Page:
- Ross Cranston, Ross CranstonProfessor of Law at the London School of Economics
- Emilios Avgouleas, Emilios AvgouleasProfessor of International Banking Law and Finance at the University of Edinburgh; European Banking Authority Stakeholder Group
- Kristin van Zweiten, Kristin van ZweitenClifford Chance Associate Professor of Law and Finance at Oxford University and a Fellow of Harris Manchester College
- Theodor van SanteTheodor van SanteBarrister at 3 Verulam Building, Gray's Inn, London
- and Christoper HareChristoper HareTravers Smith Associate Professor of Corporate and Commercial Law at the University of Oxford and a Fellow of Somerville College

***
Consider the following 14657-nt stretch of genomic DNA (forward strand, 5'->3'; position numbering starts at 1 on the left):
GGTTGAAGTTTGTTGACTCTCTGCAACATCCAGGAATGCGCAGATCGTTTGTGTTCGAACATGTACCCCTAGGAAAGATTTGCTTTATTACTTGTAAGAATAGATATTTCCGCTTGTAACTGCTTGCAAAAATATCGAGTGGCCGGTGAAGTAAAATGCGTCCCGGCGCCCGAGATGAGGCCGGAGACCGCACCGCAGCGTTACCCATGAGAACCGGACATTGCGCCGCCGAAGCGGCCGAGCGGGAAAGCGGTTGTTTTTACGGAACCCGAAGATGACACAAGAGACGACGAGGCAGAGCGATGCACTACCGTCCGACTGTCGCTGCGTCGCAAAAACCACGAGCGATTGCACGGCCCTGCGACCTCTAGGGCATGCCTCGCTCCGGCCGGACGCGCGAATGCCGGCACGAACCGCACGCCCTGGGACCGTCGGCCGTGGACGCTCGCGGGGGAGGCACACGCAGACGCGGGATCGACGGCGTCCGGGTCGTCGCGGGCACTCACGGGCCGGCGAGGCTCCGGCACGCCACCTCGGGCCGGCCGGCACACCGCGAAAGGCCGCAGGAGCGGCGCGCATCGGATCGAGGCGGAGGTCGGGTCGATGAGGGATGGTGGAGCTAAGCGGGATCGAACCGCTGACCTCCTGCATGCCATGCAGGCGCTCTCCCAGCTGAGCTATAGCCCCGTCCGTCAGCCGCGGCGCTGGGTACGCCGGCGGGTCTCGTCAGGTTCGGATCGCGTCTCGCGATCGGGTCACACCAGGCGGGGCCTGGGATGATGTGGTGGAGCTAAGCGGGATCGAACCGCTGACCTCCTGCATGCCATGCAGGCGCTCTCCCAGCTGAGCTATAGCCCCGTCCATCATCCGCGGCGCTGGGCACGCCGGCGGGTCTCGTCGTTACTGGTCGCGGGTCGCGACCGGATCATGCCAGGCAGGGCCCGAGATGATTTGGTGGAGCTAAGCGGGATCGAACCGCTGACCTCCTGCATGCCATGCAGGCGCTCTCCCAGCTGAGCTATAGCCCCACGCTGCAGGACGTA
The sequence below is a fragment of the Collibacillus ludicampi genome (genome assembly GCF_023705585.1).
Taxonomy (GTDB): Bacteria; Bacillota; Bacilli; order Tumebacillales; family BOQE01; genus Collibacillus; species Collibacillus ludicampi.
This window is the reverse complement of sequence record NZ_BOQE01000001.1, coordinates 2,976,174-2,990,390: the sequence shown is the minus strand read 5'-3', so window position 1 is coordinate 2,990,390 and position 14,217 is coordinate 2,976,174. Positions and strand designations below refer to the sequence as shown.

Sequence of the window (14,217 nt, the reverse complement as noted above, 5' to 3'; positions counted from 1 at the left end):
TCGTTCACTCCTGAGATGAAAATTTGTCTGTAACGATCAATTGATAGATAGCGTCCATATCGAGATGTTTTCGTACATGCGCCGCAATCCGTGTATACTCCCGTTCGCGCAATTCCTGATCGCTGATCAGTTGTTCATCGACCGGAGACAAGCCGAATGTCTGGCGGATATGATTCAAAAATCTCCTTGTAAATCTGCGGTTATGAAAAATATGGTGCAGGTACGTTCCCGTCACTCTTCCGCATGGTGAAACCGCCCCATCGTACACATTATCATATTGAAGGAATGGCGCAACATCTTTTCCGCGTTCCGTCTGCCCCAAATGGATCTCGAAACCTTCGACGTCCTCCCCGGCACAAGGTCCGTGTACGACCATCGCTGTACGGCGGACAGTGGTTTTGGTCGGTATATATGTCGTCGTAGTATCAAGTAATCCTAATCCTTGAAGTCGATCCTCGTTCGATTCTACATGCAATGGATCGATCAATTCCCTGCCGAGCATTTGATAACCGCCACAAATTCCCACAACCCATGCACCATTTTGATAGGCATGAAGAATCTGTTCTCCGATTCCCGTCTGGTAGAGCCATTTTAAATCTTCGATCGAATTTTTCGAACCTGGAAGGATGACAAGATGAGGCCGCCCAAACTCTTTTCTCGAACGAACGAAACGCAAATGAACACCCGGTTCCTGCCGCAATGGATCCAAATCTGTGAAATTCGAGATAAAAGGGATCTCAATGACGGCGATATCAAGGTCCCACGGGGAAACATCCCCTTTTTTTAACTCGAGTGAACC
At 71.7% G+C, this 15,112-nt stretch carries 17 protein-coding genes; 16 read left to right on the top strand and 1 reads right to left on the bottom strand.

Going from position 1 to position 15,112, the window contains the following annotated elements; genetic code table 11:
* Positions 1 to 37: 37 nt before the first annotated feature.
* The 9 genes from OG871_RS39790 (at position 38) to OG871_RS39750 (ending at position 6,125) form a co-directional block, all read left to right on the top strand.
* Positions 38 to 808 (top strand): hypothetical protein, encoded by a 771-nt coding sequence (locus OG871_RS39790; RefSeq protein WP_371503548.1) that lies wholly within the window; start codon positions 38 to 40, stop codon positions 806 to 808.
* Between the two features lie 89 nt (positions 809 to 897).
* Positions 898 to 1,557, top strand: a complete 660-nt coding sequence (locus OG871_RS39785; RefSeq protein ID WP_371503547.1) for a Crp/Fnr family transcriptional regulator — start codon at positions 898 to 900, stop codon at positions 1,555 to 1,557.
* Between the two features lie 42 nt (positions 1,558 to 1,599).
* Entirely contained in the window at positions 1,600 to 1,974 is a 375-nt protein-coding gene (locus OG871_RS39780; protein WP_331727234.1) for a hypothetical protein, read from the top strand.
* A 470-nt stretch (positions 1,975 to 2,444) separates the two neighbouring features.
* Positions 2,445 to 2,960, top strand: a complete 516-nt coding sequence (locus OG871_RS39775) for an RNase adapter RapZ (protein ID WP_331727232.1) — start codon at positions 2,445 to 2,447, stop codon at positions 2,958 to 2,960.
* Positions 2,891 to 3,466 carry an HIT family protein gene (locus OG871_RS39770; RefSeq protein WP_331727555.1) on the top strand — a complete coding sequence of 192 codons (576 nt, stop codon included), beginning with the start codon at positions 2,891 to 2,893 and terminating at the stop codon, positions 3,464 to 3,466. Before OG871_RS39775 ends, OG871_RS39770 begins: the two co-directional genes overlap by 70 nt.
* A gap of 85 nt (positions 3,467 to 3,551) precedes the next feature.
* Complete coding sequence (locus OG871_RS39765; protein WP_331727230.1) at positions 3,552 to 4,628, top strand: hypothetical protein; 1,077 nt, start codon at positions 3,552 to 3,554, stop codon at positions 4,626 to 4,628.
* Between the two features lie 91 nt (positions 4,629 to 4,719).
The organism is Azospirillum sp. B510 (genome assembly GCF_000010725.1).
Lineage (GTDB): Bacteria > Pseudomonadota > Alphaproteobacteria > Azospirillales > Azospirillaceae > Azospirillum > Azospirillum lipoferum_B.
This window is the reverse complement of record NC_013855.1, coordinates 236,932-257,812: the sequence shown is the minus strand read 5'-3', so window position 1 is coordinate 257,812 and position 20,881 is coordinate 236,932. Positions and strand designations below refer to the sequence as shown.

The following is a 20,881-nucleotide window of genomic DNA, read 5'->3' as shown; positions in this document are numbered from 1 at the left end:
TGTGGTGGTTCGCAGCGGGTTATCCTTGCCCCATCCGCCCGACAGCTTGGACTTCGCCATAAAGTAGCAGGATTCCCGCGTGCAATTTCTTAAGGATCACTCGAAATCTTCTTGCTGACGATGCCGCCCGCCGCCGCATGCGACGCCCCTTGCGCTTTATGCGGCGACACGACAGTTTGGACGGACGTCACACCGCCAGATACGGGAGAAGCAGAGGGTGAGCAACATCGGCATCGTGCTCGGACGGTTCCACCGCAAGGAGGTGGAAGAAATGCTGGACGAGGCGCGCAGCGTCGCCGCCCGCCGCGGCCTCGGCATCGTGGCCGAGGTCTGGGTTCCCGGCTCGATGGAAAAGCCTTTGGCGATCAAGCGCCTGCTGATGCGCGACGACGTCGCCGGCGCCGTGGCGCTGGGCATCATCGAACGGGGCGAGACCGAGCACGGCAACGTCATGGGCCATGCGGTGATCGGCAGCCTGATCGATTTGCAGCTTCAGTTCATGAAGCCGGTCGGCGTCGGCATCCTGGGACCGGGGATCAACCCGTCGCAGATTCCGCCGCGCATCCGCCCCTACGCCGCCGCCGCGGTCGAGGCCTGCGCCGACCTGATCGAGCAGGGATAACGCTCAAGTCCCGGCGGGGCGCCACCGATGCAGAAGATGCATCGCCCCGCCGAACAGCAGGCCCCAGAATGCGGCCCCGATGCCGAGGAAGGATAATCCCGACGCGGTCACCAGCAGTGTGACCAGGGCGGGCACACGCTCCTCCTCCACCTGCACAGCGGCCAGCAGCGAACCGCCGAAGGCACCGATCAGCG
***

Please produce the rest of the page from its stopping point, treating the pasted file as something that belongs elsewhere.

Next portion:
This chapter discusses two distinct but inter-related issues. The first part considers the general ways in which payment may be effected internationally or across borders in respect of any type of consumer or commercial contract. In many ways, the analysis builds upon the discussion in the earlier chapter dealing with domestic payment systems and limits itself to highlighting the additional issues or concerns that arise when such systems are used to effect an international or cross-border payment. The second part analyses the specialist mechanisms designed to facilitate payment in the trade finance context in particular. Some of the issues surrounding international messaging and transfer systems, such as SWIFT and TARGET, have already been considered.